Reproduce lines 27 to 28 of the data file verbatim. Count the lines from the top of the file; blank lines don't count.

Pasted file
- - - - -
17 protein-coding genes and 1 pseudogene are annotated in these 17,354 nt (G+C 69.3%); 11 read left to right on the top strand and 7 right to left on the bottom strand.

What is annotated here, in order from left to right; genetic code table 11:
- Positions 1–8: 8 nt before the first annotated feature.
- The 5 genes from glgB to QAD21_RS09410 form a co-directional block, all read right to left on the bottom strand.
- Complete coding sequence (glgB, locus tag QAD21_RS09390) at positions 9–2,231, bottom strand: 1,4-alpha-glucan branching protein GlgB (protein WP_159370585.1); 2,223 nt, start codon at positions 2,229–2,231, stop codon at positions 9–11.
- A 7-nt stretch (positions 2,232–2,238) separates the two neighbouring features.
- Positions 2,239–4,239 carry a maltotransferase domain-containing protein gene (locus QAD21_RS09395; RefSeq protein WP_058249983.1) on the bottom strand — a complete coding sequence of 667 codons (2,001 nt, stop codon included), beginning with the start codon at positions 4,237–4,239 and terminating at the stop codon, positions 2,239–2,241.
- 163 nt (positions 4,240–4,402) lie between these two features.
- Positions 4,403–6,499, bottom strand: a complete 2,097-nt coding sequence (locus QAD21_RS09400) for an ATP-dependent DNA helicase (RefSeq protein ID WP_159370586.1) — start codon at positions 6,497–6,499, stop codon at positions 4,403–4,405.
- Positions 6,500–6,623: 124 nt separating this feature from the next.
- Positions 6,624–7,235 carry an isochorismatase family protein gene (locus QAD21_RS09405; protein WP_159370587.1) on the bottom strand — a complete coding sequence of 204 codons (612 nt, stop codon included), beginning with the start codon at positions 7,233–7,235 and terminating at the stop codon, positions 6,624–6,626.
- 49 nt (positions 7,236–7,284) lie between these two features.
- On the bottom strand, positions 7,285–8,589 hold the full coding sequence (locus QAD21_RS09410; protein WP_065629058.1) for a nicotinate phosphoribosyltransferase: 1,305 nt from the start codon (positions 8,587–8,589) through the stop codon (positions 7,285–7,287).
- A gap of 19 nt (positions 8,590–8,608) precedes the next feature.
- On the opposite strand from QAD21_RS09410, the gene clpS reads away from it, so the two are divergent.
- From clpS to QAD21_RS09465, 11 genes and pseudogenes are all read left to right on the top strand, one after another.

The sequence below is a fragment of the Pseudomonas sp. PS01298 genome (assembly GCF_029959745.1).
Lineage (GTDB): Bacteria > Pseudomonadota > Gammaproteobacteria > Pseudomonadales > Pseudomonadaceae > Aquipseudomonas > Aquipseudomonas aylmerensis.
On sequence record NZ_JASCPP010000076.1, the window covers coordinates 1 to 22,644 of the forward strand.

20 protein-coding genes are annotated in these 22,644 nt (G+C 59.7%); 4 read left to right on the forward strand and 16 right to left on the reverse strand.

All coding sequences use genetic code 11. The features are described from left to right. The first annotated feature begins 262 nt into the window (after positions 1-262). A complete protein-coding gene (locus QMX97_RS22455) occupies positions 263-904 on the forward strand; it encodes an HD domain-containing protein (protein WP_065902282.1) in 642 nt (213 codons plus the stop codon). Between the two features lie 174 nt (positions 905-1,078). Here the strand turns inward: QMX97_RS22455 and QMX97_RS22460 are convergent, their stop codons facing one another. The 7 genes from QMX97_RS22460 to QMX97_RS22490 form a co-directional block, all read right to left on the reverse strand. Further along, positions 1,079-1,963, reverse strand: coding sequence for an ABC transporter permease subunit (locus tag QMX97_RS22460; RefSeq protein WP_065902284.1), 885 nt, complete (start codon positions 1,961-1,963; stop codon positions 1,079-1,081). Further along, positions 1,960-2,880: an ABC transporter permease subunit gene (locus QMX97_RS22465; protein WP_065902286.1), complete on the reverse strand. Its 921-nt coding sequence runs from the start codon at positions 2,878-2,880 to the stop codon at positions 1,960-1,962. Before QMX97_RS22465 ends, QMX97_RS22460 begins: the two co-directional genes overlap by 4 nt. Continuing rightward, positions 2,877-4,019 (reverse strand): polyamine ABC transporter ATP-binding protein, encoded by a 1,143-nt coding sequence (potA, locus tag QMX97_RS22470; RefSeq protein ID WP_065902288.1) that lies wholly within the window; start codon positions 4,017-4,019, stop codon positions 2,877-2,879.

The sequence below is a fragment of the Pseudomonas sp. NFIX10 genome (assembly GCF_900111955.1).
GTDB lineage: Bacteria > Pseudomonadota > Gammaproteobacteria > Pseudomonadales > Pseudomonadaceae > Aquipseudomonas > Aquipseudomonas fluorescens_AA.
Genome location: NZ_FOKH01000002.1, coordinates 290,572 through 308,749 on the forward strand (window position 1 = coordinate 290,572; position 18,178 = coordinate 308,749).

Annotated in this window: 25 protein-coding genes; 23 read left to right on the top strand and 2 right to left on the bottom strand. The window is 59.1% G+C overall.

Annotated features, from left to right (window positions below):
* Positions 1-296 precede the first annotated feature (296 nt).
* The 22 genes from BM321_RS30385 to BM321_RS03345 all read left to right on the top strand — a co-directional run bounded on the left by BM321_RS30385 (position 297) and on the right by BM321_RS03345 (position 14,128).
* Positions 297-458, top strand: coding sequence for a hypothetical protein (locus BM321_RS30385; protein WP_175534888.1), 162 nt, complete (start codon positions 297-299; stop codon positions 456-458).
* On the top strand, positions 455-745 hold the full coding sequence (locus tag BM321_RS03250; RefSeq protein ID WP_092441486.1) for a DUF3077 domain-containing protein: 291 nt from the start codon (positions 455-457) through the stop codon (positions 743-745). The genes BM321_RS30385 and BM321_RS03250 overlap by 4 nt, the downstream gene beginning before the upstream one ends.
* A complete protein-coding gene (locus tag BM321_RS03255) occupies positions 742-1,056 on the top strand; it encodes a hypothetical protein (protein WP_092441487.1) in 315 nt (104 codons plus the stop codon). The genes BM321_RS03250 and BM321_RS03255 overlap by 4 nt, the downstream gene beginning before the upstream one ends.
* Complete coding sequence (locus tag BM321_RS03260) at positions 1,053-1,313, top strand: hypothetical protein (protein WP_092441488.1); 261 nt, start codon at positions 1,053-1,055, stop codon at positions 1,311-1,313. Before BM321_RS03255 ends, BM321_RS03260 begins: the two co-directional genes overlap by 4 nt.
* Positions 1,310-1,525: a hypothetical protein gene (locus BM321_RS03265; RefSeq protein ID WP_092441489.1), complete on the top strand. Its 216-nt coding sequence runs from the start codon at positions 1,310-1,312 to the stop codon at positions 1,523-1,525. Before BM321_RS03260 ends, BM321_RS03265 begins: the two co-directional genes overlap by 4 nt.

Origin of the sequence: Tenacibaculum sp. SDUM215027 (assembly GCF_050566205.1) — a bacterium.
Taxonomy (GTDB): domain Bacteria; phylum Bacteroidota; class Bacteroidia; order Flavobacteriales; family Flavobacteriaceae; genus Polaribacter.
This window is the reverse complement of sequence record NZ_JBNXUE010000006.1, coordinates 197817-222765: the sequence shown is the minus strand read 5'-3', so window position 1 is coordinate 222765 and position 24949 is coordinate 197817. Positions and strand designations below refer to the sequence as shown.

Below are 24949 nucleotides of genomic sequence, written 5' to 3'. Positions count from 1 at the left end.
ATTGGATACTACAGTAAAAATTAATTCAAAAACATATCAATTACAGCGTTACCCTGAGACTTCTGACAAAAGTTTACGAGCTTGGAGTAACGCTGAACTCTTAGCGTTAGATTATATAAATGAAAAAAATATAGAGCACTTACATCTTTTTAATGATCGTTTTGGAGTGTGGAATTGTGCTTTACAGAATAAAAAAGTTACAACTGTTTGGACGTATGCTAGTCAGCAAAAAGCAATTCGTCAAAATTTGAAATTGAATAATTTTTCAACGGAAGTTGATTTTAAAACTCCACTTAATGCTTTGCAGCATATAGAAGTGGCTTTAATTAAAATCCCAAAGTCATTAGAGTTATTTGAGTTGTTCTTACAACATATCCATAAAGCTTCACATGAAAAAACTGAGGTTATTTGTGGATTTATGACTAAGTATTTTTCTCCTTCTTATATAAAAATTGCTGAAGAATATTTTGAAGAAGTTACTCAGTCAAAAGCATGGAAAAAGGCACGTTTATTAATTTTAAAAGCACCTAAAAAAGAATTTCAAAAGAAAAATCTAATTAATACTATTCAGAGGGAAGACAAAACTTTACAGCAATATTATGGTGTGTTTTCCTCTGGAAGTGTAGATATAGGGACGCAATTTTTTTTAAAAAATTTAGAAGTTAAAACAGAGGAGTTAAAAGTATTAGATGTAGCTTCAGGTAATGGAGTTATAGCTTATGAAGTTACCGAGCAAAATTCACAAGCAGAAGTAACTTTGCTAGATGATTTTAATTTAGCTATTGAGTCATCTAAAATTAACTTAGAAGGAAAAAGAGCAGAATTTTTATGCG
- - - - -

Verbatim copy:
* Positions 1-296 precede the first annotated feature (296 nt).
* The 22 genes from BM321_RS30385 to BM321_RS03345 all read left to right on the top strand — a co-directional run bounded on the left by BM321_RS30385 (position 297) and on the right by BM321_RS03345 (position 14,128).